These planes only climb to about 10,000 feet unlike jets which having cursing altitudes of 30,000 – 40,000 feet. So you have at many times a view of the ground when you are at cruising altitude in these planes as opposed to in the larger planes where all you see are clouds below you at cruising altitude.
In order to fly to the East Coast of the US, I had to first fly to Seattle (usually you have to fly to Portland, Seattle, San Francisco, Denver, LA or Salt Lake City to get anywhere beyond the West Coast from Central Oregon). Normally I do not look out of the window as a rule. I had a window seat during my flight from Central Oregon to Seattle. I felt peaceful and excited about my upcoming adventure and was brave and starred the window the entire flight! This was a very big thing for me to do and here are a couple photos of what I saw:
I had incredible views of some of the Cascade Mountain range. We were sandwiched between layers of clouds and it was very beautiful (note the window was tinted and sort of cloudy so the photos are limited in their clarity).
Meeting a Quilting Hero
As I mentioned in the previous posts, I got to meet in person someone I greatly respect and admire,Dr. Carolyn L. Mazloomi, founder of the Women of Color Quilting Network (WCQN).
I joined WCQN in 2016 and my piece The Lesson & The Equation will be in an upcoming WCQN show. I will share details about that show once Dr. Mazloomi formally announced the show. I am very excited to have my piece in the upcoming book that will be published about this show. Check out Dr. Mazloomi’s amazon.com pagefor examples of books from other exhibits she has curated.
At QTM 2017 I had the opportunity to view one of her amazing B&W quilts in person. She draws/paints these images and turns them into quilts. The piece below is of her grandson looking through some of her exhibit books:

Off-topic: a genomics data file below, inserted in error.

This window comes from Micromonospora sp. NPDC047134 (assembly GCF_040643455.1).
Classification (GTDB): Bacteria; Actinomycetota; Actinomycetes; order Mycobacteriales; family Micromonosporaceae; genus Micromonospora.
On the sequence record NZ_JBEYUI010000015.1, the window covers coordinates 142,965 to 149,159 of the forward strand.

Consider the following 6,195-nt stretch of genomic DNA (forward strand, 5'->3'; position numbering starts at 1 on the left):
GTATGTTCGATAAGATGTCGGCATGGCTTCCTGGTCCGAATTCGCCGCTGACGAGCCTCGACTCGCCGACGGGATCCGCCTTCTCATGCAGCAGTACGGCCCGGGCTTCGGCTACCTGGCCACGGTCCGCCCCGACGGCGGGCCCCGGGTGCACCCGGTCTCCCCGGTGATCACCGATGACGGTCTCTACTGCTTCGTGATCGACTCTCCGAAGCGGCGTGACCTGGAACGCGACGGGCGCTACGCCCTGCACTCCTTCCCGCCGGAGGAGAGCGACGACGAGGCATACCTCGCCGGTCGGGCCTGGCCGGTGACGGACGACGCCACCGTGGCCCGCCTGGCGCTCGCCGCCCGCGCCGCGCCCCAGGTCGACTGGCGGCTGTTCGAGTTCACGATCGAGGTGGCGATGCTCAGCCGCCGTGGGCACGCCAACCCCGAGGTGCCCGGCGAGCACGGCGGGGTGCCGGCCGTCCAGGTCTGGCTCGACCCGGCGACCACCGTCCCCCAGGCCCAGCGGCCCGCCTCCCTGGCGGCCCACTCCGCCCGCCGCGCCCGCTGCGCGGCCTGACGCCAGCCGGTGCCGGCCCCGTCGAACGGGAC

Coming ‘Home’ to New York
I was born in Pittsburgh, PA but I grew up in Long Island and Update New Yorker. I consider myself a “native New York” and part of my heart will always live in New York. I have been in NYC many times. I remember when I was a teenager I would take the train from Long Island to Manhattan and wander around the City for the day and return home in the evening.
If you have never visited NYC, it is something you must put on your “bucket list”. I guess it is like however everyone should try and visit Paris or London if possible. New York is one of those cities you just have to experience in person.
While living in Seattle and a couple times since I have moved to Central Oregon, I meet up with my family in NYC (they live in other areas of the East Coast but they are only a train or bus ride away). We learned over the years where the best least expensive places are to stay, and for this trip my sister found us an AirBNB place in a Brooklyn neighborhood:
Here are a couple photos from the neighborhood to include a branch of the Brooklyn Public Library which was near where we stayed and the iconic FDNY:
And then there was the Mister Softie truck which my 13 year nephew and I got slightly addicted to (NY soft serve ice cream!!!)
The funny thing is as many times as I have visited NYC as an adult, I have only attended a Broadway show a couple times. I think I saw a couple Broadway shows as a kid and as a teens but I have primarily only seen the less expensive off-Broadway shows. Still as I was wandering around Manhattan between events one day of my trip, I daydreamed of going to this show (I am not sure if you can even get tickets):
More from the Met